“We have to change what it means to teach and change what it means to learn,” concluded Eskelsen García. “And ESSA is going to be a part of that. This new law is a very important first step. Do not wait for the bureaucracy. We are sitting at the table right now…We are not going to waste this opportunity. It’s more than an opportunity, it’s a responsibility that we get this right. It could be the beginning of a whole new beautiful world for us.”
Friday Keynote with Erin Gruwell
Friday’s keynote speaker, Erin Gruwell, shared the Freedom Writers story. “I didn’t know I was going to be a teacher right out of the gate,” said Gruwell. “I thought I was going to be a lawyer.” She then explained how seeing the college student standing in front of a tank in Tiananmen Square changed everything for her. “I don’t think I want to go into a courtroom and stand in front of a judge and jury…by that point it’s too late. I think I want to stand in front of a classroom of kids.”
As a teacher in an inner-city Los Angeles high school, Gruwell earned an award-winning reputation for her steadfast commitment to the future of education. Her impact as a change agent attracted Hollywood’s attention, and in 2007, Paramount Pictures released Freedom Writers, starring two-time Oscar® winner Hilary Swank as Gruwell. The film is based on The Freedom Writers Diary, the New York Times bestseller that chronicled Gruwell’s extraordinary journey with her 150 high school students who dubbed themselves the “Freedom Writers” in homage to civil rights activists the Freedom Riders.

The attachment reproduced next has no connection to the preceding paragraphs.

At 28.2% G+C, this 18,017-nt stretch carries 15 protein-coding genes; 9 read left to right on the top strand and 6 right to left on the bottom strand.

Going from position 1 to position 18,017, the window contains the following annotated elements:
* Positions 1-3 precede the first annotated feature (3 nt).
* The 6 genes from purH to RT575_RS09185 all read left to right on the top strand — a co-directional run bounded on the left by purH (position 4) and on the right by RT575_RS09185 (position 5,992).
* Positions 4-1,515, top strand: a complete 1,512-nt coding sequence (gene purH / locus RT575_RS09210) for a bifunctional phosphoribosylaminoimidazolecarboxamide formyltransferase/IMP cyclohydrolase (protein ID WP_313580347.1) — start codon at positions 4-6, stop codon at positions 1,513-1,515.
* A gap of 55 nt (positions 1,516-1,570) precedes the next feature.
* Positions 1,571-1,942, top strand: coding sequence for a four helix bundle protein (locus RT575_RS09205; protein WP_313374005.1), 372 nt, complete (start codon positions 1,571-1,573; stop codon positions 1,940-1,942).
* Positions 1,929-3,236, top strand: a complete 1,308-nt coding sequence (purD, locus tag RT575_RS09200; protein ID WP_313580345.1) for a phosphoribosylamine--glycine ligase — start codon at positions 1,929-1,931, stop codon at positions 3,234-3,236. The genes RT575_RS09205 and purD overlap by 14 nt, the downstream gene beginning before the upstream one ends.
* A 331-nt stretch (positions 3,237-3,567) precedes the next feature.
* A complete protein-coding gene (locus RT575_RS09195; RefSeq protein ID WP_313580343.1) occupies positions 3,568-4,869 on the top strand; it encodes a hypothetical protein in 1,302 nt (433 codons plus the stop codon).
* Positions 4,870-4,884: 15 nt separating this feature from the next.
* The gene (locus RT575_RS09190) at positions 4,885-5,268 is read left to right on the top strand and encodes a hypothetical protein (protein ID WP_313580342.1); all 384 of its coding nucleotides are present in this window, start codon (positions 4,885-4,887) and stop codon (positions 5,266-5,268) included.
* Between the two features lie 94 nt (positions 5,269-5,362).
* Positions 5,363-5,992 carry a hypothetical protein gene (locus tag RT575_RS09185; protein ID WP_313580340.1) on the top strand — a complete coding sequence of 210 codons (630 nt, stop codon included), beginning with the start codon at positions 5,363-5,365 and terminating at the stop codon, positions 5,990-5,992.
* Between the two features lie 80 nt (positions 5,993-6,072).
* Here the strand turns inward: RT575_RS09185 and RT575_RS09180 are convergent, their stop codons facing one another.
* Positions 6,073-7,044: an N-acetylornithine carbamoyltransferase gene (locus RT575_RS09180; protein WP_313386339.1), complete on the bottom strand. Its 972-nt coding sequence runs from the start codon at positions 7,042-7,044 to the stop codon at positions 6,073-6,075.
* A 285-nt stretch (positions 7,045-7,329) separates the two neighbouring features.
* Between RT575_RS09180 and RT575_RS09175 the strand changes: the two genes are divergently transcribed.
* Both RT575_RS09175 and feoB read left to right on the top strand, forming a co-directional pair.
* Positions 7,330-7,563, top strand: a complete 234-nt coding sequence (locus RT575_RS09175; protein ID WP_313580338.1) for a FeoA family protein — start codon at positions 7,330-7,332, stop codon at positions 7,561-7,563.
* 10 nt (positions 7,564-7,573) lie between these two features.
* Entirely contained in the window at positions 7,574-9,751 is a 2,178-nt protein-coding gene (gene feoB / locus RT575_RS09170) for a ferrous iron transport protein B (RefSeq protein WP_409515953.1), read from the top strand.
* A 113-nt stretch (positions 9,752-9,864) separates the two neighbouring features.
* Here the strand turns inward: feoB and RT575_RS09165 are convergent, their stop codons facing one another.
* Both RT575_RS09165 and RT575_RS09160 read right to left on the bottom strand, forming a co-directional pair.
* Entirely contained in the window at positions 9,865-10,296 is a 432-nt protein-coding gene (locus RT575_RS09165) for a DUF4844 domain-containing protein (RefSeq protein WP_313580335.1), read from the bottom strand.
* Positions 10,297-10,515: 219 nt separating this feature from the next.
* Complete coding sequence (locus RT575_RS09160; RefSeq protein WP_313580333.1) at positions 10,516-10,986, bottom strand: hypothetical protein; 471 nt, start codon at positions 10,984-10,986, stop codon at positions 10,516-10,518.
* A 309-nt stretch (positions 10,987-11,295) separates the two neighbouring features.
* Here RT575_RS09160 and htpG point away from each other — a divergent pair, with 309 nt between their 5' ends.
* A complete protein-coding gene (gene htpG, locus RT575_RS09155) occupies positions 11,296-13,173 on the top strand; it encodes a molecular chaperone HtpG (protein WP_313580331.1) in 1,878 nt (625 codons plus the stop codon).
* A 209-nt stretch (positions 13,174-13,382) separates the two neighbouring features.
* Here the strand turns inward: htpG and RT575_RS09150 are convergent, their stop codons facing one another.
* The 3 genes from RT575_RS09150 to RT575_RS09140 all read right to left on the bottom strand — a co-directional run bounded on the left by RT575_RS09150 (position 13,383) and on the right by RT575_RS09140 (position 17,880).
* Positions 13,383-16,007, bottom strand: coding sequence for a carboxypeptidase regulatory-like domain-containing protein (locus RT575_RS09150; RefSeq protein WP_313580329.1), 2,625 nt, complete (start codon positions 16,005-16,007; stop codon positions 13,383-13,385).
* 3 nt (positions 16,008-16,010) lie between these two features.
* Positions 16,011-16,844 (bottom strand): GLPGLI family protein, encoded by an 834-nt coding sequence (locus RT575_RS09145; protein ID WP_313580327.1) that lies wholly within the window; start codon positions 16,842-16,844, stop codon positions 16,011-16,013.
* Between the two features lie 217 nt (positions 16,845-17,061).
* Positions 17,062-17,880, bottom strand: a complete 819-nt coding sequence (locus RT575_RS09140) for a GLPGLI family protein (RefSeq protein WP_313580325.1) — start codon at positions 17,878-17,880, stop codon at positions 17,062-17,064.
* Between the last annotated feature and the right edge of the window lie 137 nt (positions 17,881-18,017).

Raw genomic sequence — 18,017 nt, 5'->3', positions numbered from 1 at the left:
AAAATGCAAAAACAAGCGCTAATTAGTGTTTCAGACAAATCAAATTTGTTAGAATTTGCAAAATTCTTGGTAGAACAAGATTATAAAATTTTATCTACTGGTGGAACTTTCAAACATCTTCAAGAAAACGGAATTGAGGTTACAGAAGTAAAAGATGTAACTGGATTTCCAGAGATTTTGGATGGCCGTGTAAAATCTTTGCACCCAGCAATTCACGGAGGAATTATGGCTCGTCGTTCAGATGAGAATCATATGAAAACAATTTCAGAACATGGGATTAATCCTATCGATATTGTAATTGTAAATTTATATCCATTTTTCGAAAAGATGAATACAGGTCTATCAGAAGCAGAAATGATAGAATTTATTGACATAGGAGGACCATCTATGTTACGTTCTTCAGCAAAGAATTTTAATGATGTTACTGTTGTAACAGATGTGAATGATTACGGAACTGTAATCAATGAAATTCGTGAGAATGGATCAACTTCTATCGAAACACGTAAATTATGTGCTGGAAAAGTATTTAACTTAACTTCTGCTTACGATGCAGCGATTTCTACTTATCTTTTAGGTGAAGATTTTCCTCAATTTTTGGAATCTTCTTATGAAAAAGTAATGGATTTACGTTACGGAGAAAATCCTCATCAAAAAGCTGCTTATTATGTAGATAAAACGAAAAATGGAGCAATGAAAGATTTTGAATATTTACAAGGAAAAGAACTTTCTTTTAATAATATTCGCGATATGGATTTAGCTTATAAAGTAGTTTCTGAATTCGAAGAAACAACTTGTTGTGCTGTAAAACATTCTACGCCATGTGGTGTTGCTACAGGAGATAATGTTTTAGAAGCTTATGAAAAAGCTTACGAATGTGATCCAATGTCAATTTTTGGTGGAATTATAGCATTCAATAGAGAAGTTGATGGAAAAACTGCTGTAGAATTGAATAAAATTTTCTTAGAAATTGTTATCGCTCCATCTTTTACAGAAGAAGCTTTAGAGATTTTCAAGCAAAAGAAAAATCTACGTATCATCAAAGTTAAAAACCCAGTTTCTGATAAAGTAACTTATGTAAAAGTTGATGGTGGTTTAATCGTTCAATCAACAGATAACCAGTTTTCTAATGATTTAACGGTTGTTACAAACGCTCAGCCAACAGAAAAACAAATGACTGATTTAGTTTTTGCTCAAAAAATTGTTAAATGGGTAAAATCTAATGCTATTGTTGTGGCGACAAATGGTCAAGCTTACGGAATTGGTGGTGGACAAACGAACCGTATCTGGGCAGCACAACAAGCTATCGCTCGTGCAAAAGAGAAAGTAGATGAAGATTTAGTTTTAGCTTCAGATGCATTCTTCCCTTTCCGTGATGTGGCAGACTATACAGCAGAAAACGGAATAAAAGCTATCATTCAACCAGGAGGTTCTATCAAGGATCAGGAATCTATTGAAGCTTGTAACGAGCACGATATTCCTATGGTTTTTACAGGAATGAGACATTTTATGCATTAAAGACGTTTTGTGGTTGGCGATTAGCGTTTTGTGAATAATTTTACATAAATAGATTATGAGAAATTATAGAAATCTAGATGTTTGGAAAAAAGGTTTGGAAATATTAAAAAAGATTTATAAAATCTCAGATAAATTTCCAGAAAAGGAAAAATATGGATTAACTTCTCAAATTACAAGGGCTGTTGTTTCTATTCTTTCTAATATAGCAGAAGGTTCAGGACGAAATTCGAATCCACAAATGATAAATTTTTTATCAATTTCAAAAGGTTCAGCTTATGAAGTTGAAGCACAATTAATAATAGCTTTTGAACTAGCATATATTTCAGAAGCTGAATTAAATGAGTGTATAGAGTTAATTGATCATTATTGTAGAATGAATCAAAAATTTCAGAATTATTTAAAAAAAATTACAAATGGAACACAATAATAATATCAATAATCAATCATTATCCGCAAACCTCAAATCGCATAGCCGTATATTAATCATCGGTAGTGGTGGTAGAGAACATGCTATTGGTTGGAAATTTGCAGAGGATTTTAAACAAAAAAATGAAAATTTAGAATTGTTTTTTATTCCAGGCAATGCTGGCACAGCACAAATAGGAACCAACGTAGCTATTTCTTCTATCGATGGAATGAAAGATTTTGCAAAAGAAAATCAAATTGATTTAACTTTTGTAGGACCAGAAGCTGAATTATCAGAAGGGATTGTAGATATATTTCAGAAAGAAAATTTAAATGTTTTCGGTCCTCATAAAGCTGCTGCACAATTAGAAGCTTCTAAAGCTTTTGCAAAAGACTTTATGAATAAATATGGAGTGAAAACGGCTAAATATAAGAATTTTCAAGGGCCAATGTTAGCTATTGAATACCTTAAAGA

Gruwell shared stories of how she transformed her students’ lives. By fostering an educational philosophy that valued and promoted diversity, she encouraged them to re-think rigid beliefs about themselves and others, reconsider their own daily decisions, and ultimately, re-chart their future.
“Sure we work too hard, we get paid too little. But there is nothing better, because it is noble, it is right and it is just,” concluded Gruwell. “I stand in front of you as an ordinary teacher, so honored and so proud and so humbled to have the most extraordinary kids. I hope that each and every one of you feel that same nobility. When you stand in front of a room full of kids knowing you are in the right school at the right time with the right kids. Help them be extraordinary. Help them find their purpose, their passion and their hope.”
SPECIAL EVENT: New Educator Panel Discussion
Many policies affecting a teacher’s license, classroom and students are determined at the state and local level. During this interactive panel discussion, titled “Early Engagement in Education Policy and Professional License” panel members shared experience in the politics of the profession and best practices for engagement in public policy to help new educators become advocates for their students and their profession.